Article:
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Black Music Heritage: The Queens of Southern Soul

Black Music Heritage: The Queens of Southern Soul

By the time Aretha Franklin walked into FAME (Florence Alabama Music Enterprises) in Muscle Shoals, Alabama in 1967, a long line of Black southern soul singing women had laid the groundwork for her success. FAME and other studios in the deep South recorded women like the indomitable Big Mama (Willie Mae) Thornton, Big Maybelle, Koko Taylor, and Dinah Washington helping to establish a Black woman’s voice in southern soul music. 

Big Mama Thornton

Also known as “deep soul,” “country soul,” “downhome soul” and “hard soul,” southern soul embodies the spirit of the people and places who supported it on the chitlin circuit, at rodeos and on trail rides, fairs and festivals, in jooks, in roadhouses, in after-hours joints, and in dive bars throughout the South. The sound of southern soul is a combination of Black southern gospel, blues, R&B, and country.The women – there were many – who put southern soul on the map, testified about relationships and life with the same gusto as the men. Women like The Queen of Soul, Millie Jackson and Shirley Brown not only covered country music songs but their music was covered by white country singers. (In fact, several women of southern soul have charted across genres.) Aretha Franklin’s “I Never Loved a Man” changed her career and shone a brighter light on the women before her and the southern soul women after her. But to be clear, they were going to shine anyway as queens of their own domain. 

In the late 1960s throughout the 1990s, Black women born and raised in the South were making music that gained popularity on Black radio everywhere. Carla Thomas (with Otis Redding) memorably sang the Salt-n-Pepa sampled “Tramp.” Madonna and others should thank Millie Jackson who pushed all of the boundaries with her bold sexuality and risque lyrics, to the point some Black radio stations would bleep out certain words and sections of her songs. Singers Candi Staton and Denise LaSalle recorded both secular and gospel music. New Orleans’s beloved soul queen is Grammy winner Irma Thomas. We’re still singing to the late Betty Wright’s lyrical-explainer “The Clean Up Woman,” that teaches us how to recognize “a woman who gets all the love we girls leave behind.” Shirley Brown’s “Woman to Woman” is a southern soul classic that sold a million copies within the first few months of its release in 1974. And the late Peggy Scott Adams had women side-eyeing their husbands with a song named “Bill,” which was about a married man desiring another man.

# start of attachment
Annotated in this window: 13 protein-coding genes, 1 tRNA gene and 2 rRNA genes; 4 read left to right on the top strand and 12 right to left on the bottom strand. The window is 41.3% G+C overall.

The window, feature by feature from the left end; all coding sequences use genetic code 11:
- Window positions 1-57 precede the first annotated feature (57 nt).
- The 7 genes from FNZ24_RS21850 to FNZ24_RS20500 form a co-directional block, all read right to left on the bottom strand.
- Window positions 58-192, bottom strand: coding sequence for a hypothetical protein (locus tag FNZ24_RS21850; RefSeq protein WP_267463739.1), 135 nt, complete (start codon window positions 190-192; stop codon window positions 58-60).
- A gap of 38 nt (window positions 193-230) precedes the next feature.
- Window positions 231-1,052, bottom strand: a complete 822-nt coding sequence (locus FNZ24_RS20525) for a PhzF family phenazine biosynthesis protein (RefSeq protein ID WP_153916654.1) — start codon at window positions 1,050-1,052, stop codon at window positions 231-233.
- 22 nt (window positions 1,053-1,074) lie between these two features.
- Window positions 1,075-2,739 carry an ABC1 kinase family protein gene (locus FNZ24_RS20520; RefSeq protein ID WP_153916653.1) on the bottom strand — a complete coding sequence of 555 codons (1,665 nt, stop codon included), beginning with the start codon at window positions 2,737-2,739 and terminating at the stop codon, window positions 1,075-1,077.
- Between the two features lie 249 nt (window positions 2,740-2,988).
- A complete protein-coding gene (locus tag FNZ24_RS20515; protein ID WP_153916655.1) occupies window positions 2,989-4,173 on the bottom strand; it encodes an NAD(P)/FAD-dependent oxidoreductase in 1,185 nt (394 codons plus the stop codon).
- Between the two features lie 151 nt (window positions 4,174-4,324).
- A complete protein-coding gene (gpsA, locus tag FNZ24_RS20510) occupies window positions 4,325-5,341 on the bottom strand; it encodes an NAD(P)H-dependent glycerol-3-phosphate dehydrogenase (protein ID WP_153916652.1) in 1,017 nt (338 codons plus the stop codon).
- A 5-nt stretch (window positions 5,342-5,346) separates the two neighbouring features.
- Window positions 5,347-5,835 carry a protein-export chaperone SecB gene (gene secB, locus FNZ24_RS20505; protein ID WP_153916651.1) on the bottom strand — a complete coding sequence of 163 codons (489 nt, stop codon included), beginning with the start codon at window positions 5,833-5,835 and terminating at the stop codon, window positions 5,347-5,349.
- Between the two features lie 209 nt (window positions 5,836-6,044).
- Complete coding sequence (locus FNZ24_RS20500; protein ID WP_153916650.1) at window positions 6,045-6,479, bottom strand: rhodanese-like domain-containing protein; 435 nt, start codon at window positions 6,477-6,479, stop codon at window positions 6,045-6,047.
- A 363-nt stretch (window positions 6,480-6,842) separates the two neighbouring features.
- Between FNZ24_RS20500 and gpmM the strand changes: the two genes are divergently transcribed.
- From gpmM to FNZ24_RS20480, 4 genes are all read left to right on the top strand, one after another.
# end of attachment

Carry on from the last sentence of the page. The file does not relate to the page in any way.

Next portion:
Koko Taylor

Currently, the women of southern soul continue to fill small and large venues in the South, North, East and West. Their popularity has yet to wane, growing with new audiences every day as they also testify about relationships and life like their predecessors. Singers like JCenae, Sheba Potts-Wright, Cecily Wilborn, Dee Dee Simon, Tina Diamond, Lady Redtopp, Carolyn Staten, Crystal Thomas and Ms. Jody stay booked and busy, whether the entire world knows them or not, because the people who do know about them, love them and support them. 

Southern soul is a music genre that has survived and thrived for a very long time. We can give thanks to the women who performed and currently perform southern soul for its longevity. They are most certainly spotlight worthy. If you have a favorite Black woman southern soul singer, drop her name in a comment to share her with others, and give her some love. 
To learn more about southern soul music, visit Daddy B. Nice’s Southern Soul RnB website.

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Robin Caldwell

Robin Caldwell is the blogger behind freshandfriedhard.com and academic researcher focusing on Black history, heritage and culture. Public historian primarily in Black American historical foodways: antebellum and regional.

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Robin Caldwell

Robin Caldwell is the blogger behind freshandfriedhard.com and academic researcher focusing on Black history, heritage and culture. Public historian primarily in Black American historical foodways: antebellum and regional.

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